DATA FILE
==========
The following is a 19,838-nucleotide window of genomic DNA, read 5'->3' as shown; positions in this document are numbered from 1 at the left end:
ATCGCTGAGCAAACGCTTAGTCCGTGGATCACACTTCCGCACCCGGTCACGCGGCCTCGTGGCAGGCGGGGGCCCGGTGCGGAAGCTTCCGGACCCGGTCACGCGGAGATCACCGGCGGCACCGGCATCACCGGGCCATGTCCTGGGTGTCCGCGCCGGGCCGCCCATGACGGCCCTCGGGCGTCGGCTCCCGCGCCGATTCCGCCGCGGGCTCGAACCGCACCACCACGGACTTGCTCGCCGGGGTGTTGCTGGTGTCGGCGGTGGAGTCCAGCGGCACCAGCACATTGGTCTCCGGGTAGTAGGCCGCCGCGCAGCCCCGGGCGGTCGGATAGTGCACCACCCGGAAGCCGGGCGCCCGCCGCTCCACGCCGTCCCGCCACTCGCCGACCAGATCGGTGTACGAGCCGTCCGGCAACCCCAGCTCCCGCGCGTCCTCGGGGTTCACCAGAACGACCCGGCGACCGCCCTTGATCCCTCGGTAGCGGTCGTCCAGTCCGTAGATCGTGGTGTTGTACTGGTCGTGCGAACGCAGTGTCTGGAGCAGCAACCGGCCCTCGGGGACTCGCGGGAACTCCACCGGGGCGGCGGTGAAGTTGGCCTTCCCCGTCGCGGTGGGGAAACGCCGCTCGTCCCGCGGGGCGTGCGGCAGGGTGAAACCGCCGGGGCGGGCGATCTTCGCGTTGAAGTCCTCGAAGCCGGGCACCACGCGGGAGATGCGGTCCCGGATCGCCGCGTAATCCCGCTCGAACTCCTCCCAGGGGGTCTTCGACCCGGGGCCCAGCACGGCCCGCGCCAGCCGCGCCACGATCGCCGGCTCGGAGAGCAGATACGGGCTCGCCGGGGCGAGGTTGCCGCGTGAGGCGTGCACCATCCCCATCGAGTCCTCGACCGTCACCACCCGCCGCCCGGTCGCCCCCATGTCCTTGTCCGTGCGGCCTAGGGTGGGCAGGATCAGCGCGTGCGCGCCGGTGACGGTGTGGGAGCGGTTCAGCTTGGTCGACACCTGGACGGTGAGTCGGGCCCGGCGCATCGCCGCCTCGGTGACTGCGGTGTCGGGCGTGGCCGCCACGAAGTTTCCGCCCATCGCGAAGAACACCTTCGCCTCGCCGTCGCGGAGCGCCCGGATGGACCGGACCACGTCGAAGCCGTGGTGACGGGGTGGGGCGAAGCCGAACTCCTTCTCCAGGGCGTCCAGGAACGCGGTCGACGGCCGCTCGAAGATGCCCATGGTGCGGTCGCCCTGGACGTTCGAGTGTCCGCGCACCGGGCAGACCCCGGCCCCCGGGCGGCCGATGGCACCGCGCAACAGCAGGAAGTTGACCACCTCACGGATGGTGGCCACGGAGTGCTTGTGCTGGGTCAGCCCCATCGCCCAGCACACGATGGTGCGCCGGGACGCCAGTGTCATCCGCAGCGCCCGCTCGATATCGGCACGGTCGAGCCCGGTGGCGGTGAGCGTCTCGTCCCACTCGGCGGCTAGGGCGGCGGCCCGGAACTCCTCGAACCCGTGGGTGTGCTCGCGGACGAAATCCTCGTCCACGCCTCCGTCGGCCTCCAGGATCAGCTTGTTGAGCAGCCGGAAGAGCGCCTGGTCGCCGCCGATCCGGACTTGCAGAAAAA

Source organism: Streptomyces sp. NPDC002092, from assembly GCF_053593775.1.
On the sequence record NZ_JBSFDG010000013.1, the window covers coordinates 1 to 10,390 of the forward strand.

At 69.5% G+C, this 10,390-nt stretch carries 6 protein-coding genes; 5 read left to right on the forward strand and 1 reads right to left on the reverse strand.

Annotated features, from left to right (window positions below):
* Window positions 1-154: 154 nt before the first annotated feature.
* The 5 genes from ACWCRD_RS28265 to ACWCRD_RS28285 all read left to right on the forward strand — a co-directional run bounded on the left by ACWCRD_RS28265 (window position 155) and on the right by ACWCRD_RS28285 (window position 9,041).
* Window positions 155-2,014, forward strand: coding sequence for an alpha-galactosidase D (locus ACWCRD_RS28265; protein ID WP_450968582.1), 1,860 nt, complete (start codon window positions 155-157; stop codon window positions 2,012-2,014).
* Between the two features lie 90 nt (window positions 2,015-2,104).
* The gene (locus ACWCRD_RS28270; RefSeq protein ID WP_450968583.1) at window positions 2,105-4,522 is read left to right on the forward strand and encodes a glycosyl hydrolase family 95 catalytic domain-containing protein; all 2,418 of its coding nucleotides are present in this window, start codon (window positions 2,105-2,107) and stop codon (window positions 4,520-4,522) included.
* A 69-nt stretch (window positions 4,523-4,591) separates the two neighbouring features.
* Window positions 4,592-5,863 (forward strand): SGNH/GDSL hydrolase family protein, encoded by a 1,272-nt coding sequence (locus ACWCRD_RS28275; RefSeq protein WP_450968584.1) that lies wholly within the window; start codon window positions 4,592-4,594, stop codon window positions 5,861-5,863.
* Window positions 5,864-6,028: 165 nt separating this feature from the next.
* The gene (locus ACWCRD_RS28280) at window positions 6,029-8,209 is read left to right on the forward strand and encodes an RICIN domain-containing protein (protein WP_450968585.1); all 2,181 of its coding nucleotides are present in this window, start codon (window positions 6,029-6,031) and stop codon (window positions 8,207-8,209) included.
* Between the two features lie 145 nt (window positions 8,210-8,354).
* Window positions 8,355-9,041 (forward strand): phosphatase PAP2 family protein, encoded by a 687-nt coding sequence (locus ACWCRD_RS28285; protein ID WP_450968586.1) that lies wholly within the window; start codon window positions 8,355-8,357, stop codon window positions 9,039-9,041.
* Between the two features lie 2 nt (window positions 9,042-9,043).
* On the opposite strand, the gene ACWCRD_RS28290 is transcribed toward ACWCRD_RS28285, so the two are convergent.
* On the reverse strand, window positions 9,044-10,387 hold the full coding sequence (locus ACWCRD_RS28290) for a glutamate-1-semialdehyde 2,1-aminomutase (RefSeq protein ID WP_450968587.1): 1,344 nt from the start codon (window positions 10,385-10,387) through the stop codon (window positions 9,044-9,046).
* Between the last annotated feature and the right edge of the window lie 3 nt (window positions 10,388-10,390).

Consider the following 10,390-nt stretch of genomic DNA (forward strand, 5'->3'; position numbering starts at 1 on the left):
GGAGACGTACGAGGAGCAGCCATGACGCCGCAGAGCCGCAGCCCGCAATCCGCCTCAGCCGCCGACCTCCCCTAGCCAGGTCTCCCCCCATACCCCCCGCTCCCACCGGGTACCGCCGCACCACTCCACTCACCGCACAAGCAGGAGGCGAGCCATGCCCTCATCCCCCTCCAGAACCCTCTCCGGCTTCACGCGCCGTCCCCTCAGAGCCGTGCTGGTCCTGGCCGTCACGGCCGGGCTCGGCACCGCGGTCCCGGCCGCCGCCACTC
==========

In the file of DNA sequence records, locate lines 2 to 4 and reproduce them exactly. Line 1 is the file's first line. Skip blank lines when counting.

ATCGCTGAGCAAACGCTTAGTCCGTGGATCACACTTCCGCACCCGGTCACGCGGCCTCGTGGCAGGCGGGGGCCCGGTGCGGAAGCTTCCGGACCCGGTCACGCGGAGATCACCGGCGGCACCGGCATCACCGGGCCATGTCCTGGGTGTCCGCGCCGGGCCGCCCATGACGGCCCTCGGGCGTCGGCTCCCGCGCCGATTCCGCCGCGGGCTCGAACCGCACCACCACGGACTTGCTCGCCGGGGTGTTGCTGGTGTCGGCGGTGGAGTCCAGCGGCACCAGCACATTGGTCTCCGGGTAGTAGGCCGCCGCGCAGCCCCGGGCGGTCGGATAGTGCACCACCCGGAAGCCGGGCGCCCGCCGCTCCACGCCGTCCCGCCACTCGCCGACCAGATCGGTGTACGAGCCGTCCGGCAACCCCAGCTCCCGCGCGTCCTCGGGGTTCACCAGAACGACCCGGCGACCGCCCTTGATCCCTCGGTAGCGGTCGTCCAGTCCGTAGATCGTGGTGTTGTACTGGTCGTGCGAACGCAGTGTCTGGAGCAGCAACCGGCCCTCGGGGACTCGCGGGAACTCCACCGGGGCGGCGGTGAAGTTGGCCTTCCCCGTCGCGGTGGGGAAACGCCGCTCGTCCCGCGGGGCGTGCGGCAGGGTGAAACCGCCGGGGCGGGCGATCTTCGCGTTGAAGTCCTCGAAGCCGGGCACCACGCGGGAGATGCGGTCCCGGATCGCCGCGTAATCCCGCTCGAACTCCTCCCAGGGGGTCTTCGACCCGGGGCCCAGCACGGCCCGCGCCAGCCGCGCCACGATCGCCGGCTCGGAGAGCAGATACGGGCTCGCCGGGGCGAGGTTGCCGCGTGAGGCGTGCACCATCCCCATCGAGTCCTCGACCGTCACCACCCGCCGCCCGGTCGCCCCCATGTCCTTGTCCGTGCGGCCTAGGGTGGGCAGGATCAGCGCGTGCGCGCCGGTGACGGTGTGGGAGCGGTTCAGCTTGGTCGACACCTGGACGGTGAGTCGGGCCCGGCGCATCGCCGCCTCGGTGACTGCGGTGTCGGGCGTGGCCGCCACGAAGTTTCCGCCCATCGCGAAGAACACCTTCGCCTCGCCGTCGCGGAGCGCCCGGATGGACCGGACCACGTCGAAGCCGTGGTGACGGGGTGGGGCGAAGCCGAACTCCTTCTCCAGGGCGTCCAGGAACGCGGTCGACGGCCGCTCGAAGATGCCCATGGTGCGGTCGCCCTGGACGTTCGAGTGTCCGCGCACCGGGCAGACCCCGGCCCCCGGGCGGCCGATGGCACCGCGCAACAGCAGGAAGTTGACCACCTCACGGATGGTGGCCACGGAGTGCTTGTGCTGGGTCAGCCCCATCGCCCAGCACACGATGGTGCGCCGGGACGCCAGTGTCATCCGCAGCGCCCGCTCGATATCGGCACGGTCGAGCCCGGTGGCGGTGAGCGTCTCGTCCCACTCGGCGGCTAGGGCGGCGGCCCGGAACTCCTCGAACCCGTGGGTGTGCTCGCGGACGAAATCCTCGTCCACGCCTCCGTCGGCCTCCAGGATCAGCTTGTTGAGCAGCCGGAAGAGCGCCTGGTCGCCGCCGATCCGGACTTGCAGAAAAA

Source organism: Streptomyces sp. NPDC002092, from assembly GCF_053593775.1.
On the sequence record NZ_JBSFDG010000013.1, the window covers coordinates 1 to 10,390 of the forward strand.